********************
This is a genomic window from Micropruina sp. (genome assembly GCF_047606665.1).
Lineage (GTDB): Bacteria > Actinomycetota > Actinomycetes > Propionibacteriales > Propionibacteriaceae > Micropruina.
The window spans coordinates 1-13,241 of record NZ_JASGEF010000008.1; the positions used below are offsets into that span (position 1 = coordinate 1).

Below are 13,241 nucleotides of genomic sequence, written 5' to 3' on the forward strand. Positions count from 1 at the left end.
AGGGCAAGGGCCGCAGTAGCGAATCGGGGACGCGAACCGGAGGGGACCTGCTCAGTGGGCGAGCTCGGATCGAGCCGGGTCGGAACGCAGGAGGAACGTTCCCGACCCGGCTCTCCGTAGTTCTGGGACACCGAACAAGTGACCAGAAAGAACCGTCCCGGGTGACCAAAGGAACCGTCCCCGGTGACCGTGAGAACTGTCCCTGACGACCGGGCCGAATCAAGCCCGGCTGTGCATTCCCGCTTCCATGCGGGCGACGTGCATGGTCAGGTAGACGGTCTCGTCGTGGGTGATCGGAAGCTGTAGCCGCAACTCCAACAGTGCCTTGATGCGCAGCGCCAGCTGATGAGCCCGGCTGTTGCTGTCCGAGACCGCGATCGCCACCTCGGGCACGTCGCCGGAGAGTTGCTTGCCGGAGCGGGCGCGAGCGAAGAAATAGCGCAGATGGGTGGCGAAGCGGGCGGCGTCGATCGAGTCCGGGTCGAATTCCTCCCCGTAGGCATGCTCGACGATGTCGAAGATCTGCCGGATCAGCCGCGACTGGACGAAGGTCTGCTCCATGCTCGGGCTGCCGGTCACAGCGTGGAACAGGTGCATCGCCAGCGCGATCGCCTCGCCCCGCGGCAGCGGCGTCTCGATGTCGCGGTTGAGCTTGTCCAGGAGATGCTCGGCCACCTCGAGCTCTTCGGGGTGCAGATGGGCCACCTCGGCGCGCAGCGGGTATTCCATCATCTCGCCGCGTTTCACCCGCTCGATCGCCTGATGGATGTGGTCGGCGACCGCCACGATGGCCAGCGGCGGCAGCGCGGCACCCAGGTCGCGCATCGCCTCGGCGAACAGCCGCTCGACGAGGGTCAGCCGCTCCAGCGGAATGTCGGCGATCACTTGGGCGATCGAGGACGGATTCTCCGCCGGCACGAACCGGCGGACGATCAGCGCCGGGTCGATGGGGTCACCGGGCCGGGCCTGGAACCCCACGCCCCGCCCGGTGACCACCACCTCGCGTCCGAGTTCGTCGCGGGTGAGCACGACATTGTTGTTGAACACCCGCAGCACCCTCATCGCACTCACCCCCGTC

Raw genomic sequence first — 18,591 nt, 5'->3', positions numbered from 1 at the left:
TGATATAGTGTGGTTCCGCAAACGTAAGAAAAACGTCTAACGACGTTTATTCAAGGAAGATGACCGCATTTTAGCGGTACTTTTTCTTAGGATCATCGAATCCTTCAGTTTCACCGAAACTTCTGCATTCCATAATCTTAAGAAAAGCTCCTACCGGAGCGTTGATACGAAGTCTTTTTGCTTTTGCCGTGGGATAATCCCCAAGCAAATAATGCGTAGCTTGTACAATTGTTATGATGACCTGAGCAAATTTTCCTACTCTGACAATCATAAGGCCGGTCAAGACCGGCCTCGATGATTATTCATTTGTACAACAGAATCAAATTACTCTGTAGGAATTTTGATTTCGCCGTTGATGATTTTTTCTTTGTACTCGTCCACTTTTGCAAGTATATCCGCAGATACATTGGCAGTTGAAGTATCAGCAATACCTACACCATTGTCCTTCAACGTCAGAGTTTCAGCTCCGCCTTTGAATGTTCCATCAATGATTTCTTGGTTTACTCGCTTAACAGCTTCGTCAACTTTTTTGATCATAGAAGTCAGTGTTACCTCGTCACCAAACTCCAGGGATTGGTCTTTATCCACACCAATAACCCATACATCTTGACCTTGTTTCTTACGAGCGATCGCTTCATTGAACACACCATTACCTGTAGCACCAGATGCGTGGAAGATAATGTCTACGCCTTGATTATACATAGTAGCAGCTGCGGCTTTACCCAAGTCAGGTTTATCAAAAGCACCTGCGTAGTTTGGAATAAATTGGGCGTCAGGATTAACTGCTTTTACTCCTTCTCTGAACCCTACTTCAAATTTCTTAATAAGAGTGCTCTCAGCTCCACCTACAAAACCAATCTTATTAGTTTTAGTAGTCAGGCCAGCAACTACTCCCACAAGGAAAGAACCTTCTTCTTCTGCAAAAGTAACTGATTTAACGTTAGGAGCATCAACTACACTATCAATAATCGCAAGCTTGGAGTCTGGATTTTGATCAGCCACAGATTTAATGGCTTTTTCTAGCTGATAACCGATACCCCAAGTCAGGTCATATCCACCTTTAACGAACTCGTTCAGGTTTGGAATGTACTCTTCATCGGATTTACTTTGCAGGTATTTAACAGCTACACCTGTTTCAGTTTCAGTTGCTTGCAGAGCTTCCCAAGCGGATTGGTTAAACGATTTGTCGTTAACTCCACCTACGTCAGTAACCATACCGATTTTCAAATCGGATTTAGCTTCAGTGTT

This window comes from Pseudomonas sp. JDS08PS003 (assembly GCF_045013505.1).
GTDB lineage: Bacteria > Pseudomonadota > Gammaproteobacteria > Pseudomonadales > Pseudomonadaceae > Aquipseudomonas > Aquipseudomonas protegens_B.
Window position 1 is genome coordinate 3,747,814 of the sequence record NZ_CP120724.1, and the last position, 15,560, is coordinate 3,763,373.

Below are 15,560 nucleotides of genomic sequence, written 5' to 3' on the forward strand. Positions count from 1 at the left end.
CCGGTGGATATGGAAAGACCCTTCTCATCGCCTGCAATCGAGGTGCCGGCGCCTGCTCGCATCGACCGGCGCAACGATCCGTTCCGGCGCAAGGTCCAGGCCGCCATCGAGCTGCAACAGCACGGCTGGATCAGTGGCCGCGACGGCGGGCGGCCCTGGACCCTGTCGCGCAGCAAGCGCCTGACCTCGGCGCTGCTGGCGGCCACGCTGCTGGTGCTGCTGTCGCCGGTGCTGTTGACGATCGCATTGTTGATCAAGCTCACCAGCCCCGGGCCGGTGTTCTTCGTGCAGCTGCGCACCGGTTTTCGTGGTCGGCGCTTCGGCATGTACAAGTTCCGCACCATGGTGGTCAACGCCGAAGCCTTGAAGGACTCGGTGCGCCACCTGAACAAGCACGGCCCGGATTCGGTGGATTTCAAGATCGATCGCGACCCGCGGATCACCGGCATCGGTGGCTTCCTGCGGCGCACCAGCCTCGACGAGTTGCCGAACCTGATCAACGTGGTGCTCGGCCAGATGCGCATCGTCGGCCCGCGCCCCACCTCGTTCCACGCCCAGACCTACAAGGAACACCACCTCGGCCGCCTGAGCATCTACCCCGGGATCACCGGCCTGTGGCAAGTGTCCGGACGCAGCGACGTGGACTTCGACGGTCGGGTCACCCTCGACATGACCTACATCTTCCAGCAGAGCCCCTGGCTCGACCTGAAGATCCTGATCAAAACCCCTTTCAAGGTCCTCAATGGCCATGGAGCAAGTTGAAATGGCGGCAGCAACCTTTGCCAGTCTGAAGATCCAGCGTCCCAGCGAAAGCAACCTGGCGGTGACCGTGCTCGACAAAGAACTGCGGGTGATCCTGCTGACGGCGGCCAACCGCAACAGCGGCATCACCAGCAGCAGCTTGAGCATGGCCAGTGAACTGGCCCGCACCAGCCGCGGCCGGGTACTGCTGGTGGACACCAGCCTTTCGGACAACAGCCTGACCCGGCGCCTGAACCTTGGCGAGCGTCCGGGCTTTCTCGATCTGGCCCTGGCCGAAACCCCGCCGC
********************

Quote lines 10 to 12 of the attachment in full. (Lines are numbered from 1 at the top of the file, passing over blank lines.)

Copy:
Window position 1 is genome coordinate 3,747,814 of the sequence record NZ_CP120724.1, and the last position, 15,560, is coordinate 3,763,373.

Below are 15,560 nucleotides of genomic sequence, written 5' to 3' on the forward strand. Positions count from 1 at the left end.
CCGGTGGATATGGAAAGACCCTTCTCATCGCCTGCAATCGAGGTGCCGGCGCCTGCTCGCATCGACCGGCGCAACGATCCGTTCCGGCGCAAGGTCCAGGCCGCCATCGAGCTGCAACAGCACGGCTGGATCAGTGGCCGCGACGGCGGGCGGCCCTGGACCCTGTCGCGCAGCAAGCGCCTGACCTCGGCGCTGCTGGCGGCCACGCTGCTGGTGCTGCTGTCGCCGGTGCTGTTGACGATCGCATTGTTGATCAAGCTCACCAGCCCCGGGCCGGTGTTCTTCGTGCAGCTGCGCACCGGTTTTCGTGGTCGGCGCTTCGGCATGTACAAGTTCCGCACCATGGTGGTCAACGCCGAAGCCTTGAAGGACTCGGTGCGCCACCTGAACAAGCACGGCCCGGATTCGGTGGATTTCAAGATCGATCGCGACCCGCGGATCACCGGCATCGGTGGCTTCCTGCGGCGCACCAGCCTCGACGAGTTGCCGAACCTGATCAACGTGGTGCTCGGCCAGATGCGCATCGTCGGCCCGCGCCCCACCTCGTTCCACGCCCAGACCTACAAGGAACACCACCTCGGCCGCCTGAGCATCTACCCCGGGATCACCGGCCTGTGGCAAGTGTCCGGACGCAGCGACGTGGACTTCGACGGTCGGGTCACCCTCGACATGACCTACATCTTCCAGCAGAGCCCCTGGCTCGACCTGAAGATCCTGATCAAAACCCCTTTCAAGGTCCTCAATGGCCATGGAGCAAGTTGAAATGGCGGCAGCAACCTTTGCCAGTCTGAAGATCCAGCGTCCCAGCGAAAGCAACCTGGCGGTGACCGTGCTCGACAAAGAACTGCGGGTGATCCTGCTGACGGCGGCCAACCGCAACAGCGGCATCACCAGCAGCAGCTTGAGCATGGCCAGTGAACTGGCCCGCACCAGCCGCGGCCGGGTACTGCTGGTGGACACCAGCCTTTCGGACAACAGCCTGACCCGGCGCCTGAACCTTGGCGAGCGTCCGGGCTTTCTCGATCTGGCCCTGGCCGAAACCCCGCCGC